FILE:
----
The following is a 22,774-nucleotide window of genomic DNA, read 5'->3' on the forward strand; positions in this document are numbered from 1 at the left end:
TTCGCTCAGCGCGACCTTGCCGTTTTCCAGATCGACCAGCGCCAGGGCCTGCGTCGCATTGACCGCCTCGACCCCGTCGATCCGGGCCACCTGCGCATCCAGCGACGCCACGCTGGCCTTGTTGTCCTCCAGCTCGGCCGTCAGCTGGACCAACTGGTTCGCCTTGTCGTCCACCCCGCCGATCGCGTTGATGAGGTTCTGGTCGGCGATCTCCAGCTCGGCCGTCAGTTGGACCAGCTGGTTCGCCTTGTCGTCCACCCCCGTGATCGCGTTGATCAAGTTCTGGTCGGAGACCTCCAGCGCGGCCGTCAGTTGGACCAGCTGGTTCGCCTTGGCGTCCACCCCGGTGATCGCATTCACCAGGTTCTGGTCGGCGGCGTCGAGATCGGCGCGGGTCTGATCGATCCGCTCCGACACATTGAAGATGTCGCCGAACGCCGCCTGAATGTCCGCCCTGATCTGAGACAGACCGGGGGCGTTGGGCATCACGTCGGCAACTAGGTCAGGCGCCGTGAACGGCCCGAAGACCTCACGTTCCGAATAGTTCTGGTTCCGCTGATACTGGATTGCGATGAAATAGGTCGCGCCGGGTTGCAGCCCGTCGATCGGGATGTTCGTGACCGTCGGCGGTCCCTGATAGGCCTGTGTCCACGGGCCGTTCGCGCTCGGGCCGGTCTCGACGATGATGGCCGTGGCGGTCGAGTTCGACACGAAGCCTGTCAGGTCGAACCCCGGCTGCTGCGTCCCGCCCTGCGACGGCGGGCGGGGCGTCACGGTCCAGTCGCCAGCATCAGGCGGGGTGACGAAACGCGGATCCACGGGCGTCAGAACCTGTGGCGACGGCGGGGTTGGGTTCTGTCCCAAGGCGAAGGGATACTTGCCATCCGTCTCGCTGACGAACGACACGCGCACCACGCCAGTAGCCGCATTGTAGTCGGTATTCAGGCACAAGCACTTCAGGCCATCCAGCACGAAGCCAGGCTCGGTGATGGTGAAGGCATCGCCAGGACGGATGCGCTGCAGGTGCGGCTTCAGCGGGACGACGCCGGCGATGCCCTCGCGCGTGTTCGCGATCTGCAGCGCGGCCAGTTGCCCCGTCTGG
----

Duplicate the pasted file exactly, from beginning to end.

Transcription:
The following is a 22,774-nucleotide window of genomic DNA, read 5'->3' on the forward strand; positions in this document are numbered from 1 at the left end:
TTCGCTCAGCGCGACCTTGCCGTTTTCCAGATCGACCAGCGCCAGGGCCTGCGTCGCATTGACCGCCTCGACCCCGTCGATCCGGGCCACCTGCGCATCCAGCGACGCCACGCTGGCCTTGTTGTCCTCCAGCTCGGCCGTCAGCTGGACCAACTGGTTCGCCTTGTCGTCCACCCCGCCGATCGCGTTGATGAGGTTCTGGTCGGCGATCTCCAGCTCGGCCGTCAGTTGGACCAGCTGGTTCGCCTTGTCGTCCACCCCCGTGATCGCGTTGATCAAGTTCTGGTCGGAGACCTCCAGCGCGGCCGTCAGTTGGACCAGCTGGTTCGCCTTGGCGTCCACCCCGGTGATCGCATTCACCAGGTTCTGGTCGGCGGCGTCGAGATCGGCGCGGGTCTGATCGATCCGCTCCGACACATTGAAGATGTCGCCGAACGCCGCCTGAATGTCCGCCCTGATCTGAGACAGACCGGGGGCGTTGGGCATCACGTCGGCAACTAGGTCAGGCGCCGTGAACGGCCCGAAGACCTCACGTTCCGAATAGTTCTGGTTCCGCTGATACTGGATTGCGATGAAATAGGTCGCGCCGGGTTGCAGCCCGTCGATCGGGATGTTCGTGACCGTCGGCGGTCCCTGATAGGCCTGTGTCCACGGGCCGTTCGCGCTCGGGCCGGTCTCGACGATGATGGCCGTGGCGGTCGAGTTCGACACGAAGCCTGTCAGGTCGAACCCCGGCTGCTGCGTCCCGCCCTGCGACGGCGGGCGGGGCGTCACGGTCCAGTCGCCAGCATCAGGCGGGGTGACGAAACGCGGATCCACGGGCGTCAGAACCTGTGGCGACGGCGGGGTTGGGTTCTGTCCCAAGGCGAAGGGATACTTGCCATCCGTCTCGCTGACGAACGACACGCGCACCACGCCAGTAGCCGCATTGTAGTCGGTATTCAGGCACAAGCACTTCAGGCCATCCAGCACGAAGCCAGGCTCGGTGATGGTGAAGGCATCGCCAGGACGGATGCGCTGCAGGTGCGGCTTCAGCGGGACGACGCCGGCGATGCCCTCGCGCGTGTTCGCGATCTGCAGCGCGGCCAGTTGCCCCGTCTGG